>>>> straightforward than with the current apparatus.
>>>>
>>>> Thanks
>>>> Peter
>>>>
>>>> On Tue, Apr 7, 2009 at 7:10 PM, Joe Bowbeer wrote:
>>>>> Peter,
>>>>>
>>>>> Callable was designed to be useful stand-alone, like Runnable.  Because
>>>>> of
>>>>> this, Callable has no more knowledge of its Future (if associated) than
>>>>> Runnable has of its Thread, and therein lies the rub when one is trying
>>>>> to
>>>>> write a Callable that knows the state of its Future.
>>>>>
>>>>> A better "Callable" for the purpose of detecting cancellation might have
>>>>> been:
>>>>>
>>>>>   public interface MyCallable<V> {
>>>>>       V call(Future task) throws Exception;
>>>>>   }
>>>>>
>>>>> Then you could write "callables" of the form:
>>>>>
>>>>>   MyCallable<Integer> mc = new MyCallable<Integer>() {
>>>>>       public Integer call(Future task) {
>>>>>           while (!task.isCancelled()) {
>>>>>               Thread.yield(); // Please!!
>>>>>           }
>>>>>           return 0;
>>>>>       }
>>>>>   };
>>>>>
>>>>> Below is a Task class that uses these instead:
>>>>>
>>>>> class MyTask<V> implements Future<V>, Runnable {
>>>>>
>>>>>     protected final FutureTask<V> task;
>>>>>
>>>>>     public MyTask(final MyCallable<V> mc) {
>>>>>         task = new FutureTask<V>(new Callable<V>() {
>>>>>             public V call() throws Exception {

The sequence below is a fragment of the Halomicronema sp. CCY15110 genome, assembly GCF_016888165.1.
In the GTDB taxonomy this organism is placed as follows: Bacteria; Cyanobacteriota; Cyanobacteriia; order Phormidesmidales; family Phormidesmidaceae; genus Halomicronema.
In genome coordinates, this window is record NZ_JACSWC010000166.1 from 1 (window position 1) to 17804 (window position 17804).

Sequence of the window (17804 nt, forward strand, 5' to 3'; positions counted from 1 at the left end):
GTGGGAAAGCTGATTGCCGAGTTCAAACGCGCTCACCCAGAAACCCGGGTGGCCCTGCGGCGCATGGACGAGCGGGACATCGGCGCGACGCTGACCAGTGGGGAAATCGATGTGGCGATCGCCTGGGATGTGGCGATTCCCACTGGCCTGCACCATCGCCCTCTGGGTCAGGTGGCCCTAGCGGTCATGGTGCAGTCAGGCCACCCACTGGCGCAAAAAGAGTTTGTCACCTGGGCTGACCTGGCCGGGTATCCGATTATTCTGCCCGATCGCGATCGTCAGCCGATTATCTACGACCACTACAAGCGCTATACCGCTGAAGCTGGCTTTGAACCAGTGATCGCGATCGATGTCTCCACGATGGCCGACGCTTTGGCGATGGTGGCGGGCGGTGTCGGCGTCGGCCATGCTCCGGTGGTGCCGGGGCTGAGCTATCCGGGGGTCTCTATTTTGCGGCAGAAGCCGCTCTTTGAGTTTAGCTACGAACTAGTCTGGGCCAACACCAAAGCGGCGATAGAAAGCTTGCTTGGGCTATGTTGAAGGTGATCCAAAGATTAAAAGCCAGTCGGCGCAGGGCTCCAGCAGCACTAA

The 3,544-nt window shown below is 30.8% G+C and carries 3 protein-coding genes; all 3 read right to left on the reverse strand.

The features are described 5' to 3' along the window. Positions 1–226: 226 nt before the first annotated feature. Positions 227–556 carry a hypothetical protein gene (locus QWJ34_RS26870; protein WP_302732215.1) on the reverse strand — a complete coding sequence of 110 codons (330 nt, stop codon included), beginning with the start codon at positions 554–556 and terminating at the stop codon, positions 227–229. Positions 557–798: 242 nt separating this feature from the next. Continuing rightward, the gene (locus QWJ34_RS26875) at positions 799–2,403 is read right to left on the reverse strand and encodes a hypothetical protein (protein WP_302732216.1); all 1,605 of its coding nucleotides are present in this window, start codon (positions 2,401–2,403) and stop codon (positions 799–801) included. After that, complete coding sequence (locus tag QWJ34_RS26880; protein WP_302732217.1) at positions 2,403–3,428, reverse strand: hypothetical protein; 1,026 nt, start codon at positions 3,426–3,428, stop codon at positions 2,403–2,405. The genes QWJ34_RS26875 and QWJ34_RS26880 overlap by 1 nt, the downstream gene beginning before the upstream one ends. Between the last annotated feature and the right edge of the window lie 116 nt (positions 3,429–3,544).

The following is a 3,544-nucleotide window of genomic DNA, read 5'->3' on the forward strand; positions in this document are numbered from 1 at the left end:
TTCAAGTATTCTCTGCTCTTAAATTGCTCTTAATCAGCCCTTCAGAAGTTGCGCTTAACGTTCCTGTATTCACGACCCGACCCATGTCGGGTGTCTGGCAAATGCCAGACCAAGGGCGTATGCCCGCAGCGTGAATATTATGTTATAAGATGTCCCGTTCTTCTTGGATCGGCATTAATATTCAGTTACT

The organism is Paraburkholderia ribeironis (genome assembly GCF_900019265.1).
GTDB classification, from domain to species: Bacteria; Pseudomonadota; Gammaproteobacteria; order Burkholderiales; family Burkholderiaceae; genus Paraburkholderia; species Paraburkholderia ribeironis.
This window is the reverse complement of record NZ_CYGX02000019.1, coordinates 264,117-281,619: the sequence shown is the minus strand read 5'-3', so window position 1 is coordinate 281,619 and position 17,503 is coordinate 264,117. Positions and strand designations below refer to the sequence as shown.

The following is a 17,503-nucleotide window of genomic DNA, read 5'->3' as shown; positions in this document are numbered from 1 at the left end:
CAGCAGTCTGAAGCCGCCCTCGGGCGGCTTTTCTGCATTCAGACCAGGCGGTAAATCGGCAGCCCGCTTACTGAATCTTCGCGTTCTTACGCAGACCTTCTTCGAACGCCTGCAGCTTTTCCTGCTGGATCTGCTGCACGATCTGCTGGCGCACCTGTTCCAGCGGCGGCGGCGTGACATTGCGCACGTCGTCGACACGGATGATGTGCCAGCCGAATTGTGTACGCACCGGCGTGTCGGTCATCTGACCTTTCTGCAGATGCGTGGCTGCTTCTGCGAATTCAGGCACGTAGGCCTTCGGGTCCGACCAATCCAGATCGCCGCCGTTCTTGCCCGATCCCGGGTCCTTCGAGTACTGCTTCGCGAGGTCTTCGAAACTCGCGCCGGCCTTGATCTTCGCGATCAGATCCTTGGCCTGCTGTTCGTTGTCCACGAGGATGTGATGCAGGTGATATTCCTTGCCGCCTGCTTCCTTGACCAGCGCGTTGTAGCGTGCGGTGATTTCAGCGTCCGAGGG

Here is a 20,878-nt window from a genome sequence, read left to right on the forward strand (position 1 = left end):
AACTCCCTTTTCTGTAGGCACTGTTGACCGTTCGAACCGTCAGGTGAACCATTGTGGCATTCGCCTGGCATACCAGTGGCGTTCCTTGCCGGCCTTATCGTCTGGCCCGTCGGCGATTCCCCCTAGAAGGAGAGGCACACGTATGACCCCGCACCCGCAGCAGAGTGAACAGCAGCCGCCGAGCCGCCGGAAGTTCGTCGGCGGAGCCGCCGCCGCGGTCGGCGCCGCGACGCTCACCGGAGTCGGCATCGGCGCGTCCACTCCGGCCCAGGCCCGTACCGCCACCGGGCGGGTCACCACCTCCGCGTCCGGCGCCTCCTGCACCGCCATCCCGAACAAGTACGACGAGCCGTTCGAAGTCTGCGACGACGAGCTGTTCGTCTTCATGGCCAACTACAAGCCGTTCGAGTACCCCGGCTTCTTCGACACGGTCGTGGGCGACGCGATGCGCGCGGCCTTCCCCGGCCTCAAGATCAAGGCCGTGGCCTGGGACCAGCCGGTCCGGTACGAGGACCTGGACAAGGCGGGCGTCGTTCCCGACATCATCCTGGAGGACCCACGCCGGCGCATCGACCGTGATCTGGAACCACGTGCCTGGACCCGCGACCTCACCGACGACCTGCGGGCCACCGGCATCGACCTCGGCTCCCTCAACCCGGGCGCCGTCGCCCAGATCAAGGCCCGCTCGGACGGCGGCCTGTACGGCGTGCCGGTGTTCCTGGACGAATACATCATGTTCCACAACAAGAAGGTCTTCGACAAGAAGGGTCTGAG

>>>>>                 return mc.call(task);
>>>>>             }
>>>>>         });
>>>>>     }
>>>>>
>>>>>     /* Runnable implementation. */
>>>>>
>>>>>     public void run() {
>>>>>         task.run();
>>>>>     }
>>>>>
>>>>>     /* Future implementation. */
>>>>>
>>>>>     public boolean cancel(boolean mayInterruptIfRunning) {
>>>>>         return task.cancel(mayInterruptIfRunning);
>>>>>     }
>>>>>
>>>>>     public boolean isCancelled() {
>>>>>         return task.isCancelled();
>>>>>     }
>>>>>
>>>>>     public boolean isDone() {
>>>>>         return task.isDone();
>>>>>     }
>>>>>
>>>>>     public V get() throws InterruptedException, ExecutionException {
>>>>>         return task.get();
>>>>>     }
>>>>>
>>>>>     public V get(long timeout, TimeUnit unit)
>>>>>         throws InterruptedException, ExecutionException,
>>>>> TimeoutException {
>>>>>         return task.get(timeout, unit);
>>>>>     }
>>>>> }
>>>>>
>>>>> This internal FutureTask construction is also found in SwingWorker, by
>>>>> the
>>>>> way.
>>>>>
>>>>> Joe
>>>>>
>>>>> 2009/4/7 Péter Kovács
>>>>>> Hi,
>>>>>>
>>>>>> How will a Callable implementation know that the corresponding Future
>>>>>> has been canceled?
>>>>>>
>>>>>> One mechanism I am aware of is thread interruption, but practice shows
>>>>>> that relying on this mechanism is highly unsafe. For interruption
>>>>>> checks to work safely, everyone up the call stack would have to
>>>>>> observe the related protocol, which is rarely the case.
>>>>>>
>>>>>> Is there anything else in place for this purpose? If there is not,
>>>>>> wouldn't it be reasonable to provide a "useful" default implementation
>>>>>> of Callable -- along the lines of FutureTask being an implementation
>>>>>> of Future?
>>>>>>
>>>>>> Thanks
>>>>>> Peter
>>>